Life as a Wrigley Institute SPOT Intern

USC Wrigley Institute

By: Yao Guang Hoh

As an electrical engineering major, I’ve always been interested in oceanography, but I’ve never had a chance to participate in depth because of my lack of background in the environmental sciences. However, as a Wrigley Institute SPOT intern, I’ve been able to learn so much about oceanography while also developing important data analysis skills.

SPOT stands for the Wrigley Institute’s “San Pedro Ocean Time-series“, and provides a wealth of information from the San Pedro Channel dating back to 2000. Not only do I get to create beautiful graphs with this data, but I also get to understand the correlation between different environmental values, and try to analyze the “bigger picture” and see seasonal patterns.

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The labeled points on the graph represent where the deep chlorophyll maximum occurred for that month in 2001.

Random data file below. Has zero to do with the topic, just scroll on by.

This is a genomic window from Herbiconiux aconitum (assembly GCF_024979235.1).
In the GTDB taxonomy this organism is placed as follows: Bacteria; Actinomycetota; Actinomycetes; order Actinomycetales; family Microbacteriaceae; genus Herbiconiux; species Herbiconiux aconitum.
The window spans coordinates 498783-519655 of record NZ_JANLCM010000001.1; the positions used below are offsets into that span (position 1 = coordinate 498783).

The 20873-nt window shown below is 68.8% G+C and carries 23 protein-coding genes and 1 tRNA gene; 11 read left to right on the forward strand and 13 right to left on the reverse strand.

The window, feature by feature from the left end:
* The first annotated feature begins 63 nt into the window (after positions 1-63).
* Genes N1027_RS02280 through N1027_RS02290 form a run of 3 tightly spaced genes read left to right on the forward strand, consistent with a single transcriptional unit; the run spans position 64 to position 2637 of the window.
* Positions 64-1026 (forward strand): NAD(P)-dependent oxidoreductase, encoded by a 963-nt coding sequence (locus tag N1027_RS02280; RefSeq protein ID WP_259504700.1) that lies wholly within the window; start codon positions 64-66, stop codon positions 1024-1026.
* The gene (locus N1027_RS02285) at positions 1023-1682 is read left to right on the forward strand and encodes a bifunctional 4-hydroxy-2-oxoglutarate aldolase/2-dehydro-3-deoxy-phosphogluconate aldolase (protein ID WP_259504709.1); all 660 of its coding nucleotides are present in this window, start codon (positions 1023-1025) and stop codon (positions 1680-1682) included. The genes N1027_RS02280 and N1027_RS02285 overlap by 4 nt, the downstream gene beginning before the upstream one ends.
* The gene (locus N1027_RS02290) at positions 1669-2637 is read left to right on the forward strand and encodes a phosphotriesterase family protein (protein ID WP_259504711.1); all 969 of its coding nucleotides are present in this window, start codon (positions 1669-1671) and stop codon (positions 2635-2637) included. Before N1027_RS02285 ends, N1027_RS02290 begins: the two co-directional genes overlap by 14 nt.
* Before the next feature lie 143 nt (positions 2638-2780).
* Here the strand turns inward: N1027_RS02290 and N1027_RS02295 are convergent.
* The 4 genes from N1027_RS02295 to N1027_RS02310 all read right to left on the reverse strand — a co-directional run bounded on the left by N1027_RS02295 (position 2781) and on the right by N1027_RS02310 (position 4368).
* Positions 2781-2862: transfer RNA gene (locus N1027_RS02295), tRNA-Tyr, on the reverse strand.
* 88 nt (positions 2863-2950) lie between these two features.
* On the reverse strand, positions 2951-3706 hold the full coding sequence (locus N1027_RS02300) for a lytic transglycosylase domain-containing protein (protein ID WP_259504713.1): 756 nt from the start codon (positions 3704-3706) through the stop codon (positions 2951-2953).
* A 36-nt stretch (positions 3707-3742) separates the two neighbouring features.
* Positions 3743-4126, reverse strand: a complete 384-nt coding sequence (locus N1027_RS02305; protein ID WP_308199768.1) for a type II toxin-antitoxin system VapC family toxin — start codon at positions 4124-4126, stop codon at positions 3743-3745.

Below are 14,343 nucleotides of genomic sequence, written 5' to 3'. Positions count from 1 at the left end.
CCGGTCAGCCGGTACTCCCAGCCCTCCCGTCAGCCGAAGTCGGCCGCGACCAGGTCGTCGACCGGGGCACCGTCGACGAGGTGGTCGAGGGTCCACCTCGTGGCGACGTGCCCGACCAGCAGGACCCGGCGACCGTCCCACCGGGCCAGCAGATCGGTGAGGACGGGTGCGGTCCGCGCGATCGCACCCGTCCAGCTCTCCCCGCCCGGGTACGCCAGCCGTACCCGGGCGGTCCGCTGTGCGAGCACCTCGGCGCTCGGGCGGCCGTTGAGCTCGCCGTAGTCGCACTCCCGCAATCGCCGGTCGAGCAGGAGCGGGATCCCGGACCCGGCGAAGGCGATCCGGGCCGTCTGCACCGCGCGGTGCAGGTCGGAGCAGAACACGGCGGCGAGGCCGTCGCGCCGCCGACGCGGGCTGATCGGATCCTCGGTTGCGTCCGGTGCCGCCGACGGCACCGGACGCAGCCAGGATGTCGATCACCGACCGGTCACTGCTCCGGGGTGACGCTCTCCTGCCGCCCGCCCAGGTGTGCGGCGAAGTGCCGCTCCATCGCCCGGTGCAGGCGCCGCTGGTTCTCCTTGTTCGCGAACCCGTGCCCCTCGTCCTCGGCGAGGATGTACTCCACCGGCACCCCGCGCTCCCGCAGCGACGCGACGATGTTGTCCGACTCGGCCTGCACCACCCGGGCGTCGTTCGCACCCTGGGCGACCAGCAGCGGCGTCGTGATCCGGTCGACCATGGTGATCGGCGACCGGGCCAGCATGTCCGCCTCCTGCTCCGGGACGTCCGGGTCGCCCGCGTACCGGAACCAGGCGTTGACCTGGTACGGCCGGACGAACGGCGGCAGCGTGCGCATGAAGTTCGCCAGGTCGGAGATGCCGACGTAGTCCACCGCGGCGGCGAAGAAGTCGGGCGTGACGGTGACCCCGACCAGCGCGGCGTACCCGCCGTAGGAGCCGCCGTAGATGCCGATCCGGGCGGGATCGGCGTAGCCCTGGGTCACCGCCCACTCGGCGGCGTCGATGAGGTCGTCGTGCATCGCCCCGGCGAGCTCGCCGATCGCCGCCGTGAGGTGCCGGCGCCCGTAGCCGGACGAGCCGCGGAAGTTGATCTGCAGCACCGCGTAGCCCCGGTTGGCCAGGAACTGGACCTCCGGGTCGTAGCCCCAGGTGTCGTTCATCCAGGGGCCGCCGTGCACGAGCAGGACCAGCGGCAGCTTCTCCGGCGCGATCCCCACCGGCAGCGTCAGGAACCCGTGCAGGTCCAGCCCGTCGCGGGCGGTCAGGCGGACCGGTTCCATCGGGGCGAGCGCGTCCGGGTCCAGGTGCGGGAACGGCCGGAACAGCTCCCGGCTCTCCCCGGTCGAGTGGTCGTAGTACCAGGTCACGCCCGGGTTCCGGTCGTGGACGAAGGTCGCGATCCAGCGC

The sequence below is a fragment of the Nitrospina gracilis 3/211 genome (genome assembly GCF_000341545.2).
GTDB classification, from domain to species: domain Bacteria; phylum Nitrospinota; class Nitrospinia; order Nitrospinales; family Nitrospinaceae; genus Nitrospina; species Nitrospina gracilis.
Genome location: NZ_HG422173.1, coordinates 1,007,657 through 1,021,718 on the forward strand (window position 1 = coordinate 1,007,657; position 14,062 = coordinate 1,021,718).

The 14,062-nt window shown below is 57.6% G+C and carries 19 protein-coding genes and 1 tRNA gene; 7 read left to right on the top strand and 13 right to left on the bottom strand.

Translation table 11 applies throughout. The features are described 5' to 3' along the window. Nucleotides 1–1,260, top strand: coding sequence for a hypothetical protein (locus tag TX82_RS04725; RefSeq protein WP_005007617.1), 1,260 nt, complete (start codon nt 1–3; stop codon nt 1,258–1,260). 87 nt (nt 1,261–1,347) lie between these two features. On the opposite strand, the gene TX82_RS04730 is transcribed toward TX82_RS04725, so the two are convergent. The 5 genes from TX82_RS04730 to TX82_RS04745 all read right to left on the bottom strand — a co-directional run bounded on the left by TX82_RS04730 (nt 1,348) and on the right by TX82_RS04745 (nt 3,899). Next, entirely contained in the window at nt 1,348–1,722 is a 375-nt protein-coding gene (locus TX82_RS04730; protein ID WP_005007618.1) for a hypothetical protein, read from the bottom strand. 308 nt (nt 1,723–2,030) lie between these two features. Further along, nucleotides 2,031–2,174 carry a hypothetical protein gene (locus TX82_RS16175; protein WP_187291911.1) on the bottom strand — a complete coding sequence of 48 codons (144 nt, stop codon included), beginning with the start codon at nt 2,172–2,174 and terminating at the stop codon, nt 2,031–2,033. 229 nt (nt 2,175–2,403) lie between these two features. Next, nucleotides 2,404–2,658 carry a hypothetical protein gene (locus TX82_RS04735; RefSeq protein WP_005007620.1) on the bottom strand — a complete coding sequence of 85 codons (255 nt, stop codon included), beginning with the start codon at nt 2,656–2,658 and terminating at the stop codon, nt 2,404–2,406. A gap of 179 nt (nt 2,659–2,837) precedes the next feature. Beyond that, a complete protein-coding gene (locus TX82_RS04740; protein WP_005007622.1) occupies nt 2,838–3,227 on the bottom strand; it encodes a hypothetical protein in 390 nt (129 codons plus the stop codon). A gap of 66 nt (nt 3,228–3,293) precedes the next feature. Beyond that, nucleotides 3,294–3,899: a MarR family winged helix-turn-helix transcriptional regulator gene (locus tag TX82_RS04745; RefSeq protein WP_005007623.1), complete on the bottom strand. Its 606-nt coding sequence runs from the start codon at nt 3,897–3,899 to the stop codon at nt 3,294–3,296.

I’ve also had the opportunity to examine data in completely different ways, such as using Google Earth to view the chlorophyll concentrations every month. Using different programs to visualize data can lead to new insights, and ensures that you can double check the processed data multiple times using the same raw data.

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Google Earth image of chlorophyll concentrations on Jan 2014

Being a SPOT intern isn’t all about sitting down and analyzing data, although that itself is extremely rewarding. There are so many hands on opportunities to be involved in, such as going on the SPOT cruise itself, or attending the intern retreat on Catalina Island. Between analyzing the data collected and collecting data firsthand, I have reaffirmed my belief that no matter where one may be, we are all connected to the ocean.

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Me on a SPOT cruise this fall.

Yao (Ignatious) is a Fall 2016 SPOT Intern with the USC Wrigley Institute, and a USC undergradaute majoring in electrical engineering.

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